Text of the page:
Fifth Circuit Affirms Dismissal of Phillips 66 ERISA Lawsuit

On Friday, May 22, 2020, a panel of three Fifth Circuit judges affirmed the dismissal of an ERISA lawsuit brought on behalf of participants in the Phillips 66 Savings Plan (the “Plan”). The complaint, filed in the US District Court for the Southern District of Texas, alleges that Phillips 66 breached its fiduciary duties to the Plan and its participants by failing to divest the two ConocoPhillips Stock Funds (the “CP Funds”) in the Plan, and claims that publicly available information suggested the ConocoPhillips stock represented a risky investment and Phillips 66’s failure to evaluate it as such breached its fiduciary duties of diversification and prudence. When ConocoPhillips Corporation spun off Phillips 66 in 2012, the retirement assets of those who became employees of Phillips 66, including assets invested in the CP Funds, were transferred from the ConocoPhillips Savings Plan to the newly created Plan. Following the separation, Plan participants could retain or sell their assets in the CP Funds but were prohibited from investing in them further. At the time of the spin-off, the Plan had approximately $1.1 billion in the CP Funds.

Plaintiffs allege that Phillips 66 should have reduced the Plan’s significant stake in the CP Funds to insulate the Plan from the risk of substantial losses due to overconcentration. The Fifth Circuit disagreed, pointing out that the fiduciary duty to diversify only requires defined contribution plan fiduciaries to “provide investment options that enable participants to create diversified portfolios,” not to guarantee the diversification of each participant’s individual portfolio. Moreover, the panel reference the Plan’s Summary Plan Description, which urges participants to consider diversifying their retirement accounts and alerts them to the level of risk inherent in single-stock funds, like the CP Funds. As further purchases of the CP Funds were prohibited, the Fifth Circuit added that participants could not add “more eggs to the basket” and were free to liquidate their CP Fund positions and reallocate those assets among the Plan’s other investment alternatives.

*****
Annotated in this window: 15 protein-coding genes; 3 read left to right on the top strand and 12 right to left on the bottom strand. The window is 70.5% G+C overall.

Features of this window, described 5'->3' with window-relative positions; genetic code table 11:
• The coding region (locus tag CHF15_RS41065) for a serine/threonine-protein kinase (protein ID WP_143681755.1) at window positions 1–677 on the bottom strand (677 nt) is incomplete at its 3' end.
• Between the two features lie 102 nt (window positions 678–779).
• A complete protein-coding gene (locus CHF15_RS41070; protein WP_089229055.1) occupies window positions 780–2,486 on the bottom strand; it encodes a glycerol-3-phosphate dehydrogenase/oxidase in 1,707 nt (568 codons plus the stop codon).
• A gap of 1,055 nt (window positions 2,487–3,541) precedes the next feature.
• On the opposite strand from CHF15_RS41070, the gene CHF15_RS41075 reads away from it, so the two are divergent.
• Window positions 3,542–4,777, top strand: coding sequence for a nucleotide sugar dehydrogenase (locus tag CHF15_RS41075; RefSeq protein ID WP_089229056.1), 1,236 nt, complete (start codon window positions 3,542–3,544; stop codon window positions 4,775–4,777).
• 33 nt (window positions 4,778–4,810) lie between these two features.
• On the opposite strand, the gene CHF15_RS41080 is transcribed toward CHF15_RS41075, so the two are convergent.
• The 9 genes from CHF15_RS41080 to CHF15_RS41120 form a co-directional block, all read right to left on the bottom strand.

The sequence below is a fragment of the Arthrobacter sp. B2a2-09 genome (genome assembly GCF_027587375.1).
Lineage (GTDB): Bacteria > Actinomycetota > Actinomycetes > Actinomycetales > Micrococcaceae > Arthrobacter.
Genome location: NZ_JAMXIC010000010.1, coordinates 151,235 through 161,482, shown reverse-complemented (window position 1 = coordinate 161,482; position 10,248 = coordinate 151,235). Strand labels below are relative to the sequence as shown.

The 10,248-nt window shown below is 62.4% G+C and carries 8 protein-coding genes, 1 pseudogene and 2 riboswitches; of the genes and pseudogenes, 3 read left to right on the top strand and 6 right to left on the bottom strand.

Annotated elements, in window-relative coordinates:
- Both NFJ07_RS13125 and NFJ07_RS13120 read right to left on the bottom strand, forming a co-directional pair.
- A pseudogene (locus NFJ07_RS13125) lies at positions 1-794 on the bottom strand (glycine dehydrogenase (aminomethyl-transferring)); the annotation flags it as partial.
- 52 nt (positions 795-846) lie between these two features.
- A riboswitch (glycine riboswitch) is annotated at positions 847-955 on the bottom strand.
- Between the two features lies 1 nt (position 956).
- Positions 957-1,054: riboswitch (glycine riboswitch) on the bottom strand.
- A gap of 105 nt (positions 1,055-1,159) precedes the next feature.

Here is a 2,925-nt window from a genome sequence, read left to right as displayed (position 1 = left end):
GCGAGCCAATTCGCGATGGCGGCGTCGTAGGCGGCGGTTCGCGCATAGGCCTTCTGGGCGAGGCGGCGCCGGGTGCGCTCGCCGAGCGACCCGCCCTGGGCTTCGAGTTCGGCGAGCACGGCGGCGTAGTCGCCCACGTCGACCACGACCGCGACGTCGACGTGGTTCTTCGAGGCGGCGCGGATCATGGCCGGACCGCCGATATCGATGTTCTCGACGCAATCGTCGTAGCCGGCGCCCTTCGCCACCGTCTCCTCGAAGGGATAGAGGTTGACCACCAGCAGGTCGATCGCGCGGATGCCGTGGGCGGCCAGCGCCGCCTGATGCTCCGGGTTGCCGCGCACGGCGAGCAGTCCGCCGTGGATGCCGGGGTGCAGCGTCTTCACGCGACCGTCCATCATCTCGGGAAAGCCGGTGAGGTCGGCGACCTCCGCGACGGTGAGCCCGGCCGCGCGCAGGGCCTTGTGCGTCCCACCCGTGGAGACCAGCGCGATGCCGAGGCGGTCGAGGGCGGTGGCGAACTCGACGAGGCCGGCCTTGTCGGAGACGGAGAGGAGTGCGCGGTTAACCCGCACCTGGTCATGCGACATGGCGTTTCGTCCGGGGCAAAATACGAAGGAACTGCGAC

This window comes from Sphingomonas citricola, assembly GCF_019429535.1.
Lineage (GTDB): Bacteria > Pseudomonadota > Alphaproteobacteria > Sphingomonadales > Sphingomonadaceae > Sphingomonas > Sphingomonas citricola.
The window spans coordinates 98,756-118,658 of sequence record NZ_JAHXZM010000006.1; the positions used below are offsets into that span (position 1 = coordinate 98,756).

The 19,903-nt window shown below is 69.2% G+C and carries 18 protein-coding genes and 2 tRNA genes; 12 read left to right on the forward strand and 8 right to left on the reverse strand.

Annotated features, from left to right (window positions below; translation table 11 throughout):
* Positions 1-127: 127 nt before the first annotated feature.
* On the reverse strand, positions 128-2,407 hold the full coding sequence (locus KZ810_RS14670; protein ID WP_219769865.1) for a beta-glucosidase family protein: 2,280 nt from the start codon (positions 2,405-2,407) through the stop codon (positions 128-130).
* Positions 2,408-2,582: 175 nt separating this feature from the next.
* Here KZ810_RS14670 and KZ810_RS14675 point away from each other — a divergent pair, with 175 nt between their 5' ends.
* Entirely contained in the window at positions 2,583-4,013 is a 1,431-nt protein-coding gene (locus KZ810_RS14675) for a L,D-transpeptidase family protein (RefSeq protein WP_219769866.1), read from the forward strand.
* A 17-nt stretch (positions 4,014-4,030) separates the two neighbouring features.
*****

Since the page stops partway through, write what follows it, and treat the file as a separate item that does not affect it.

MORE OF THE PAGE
Plaintiffs also had a bi-part duty of prudence claim tossed. The panel concluded that the Supreme Court’s decision in Fifth Third Bancorp v. Dudenhoeffer foreclosed the first prong, in which the complaint argues that Phillips 66 should have been aware, through an evaluation of publicly available information, that the market was underestimating the risk of ConocoPhillips stock. The panel shot this argument down, referring to the Dudenhoeffer holding that “where a stock is publicly traded, allegations that a fiduciary should have recognized from publicly available information alone that the market was over- or undervaluing the stock are implausible as a general rule, at least in the absence of special circumstances.” The second tenet of Plaintiffs’ prudence claim relates to the contention that positions in a single-stock fund are per se imprudent due to its lack of diversification. While the Fifth Circuit allowed that Plaintiffs plausibly alleged that the CP Funds were imprudent by virtue of their substantial risk, it observed that nothing in ERISA obligated Phillips 66 to “act as personal investment advisers” and compel participants to divest.

The legal team at SFMS has substantial experience litigating ERISA matters. If you have any questions regarding this subject or this posting, please contact John Roberts ( or Alec Berin ( We can also be reached toll-free at (866) 540-5505.

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Author: Jonathan Dilger

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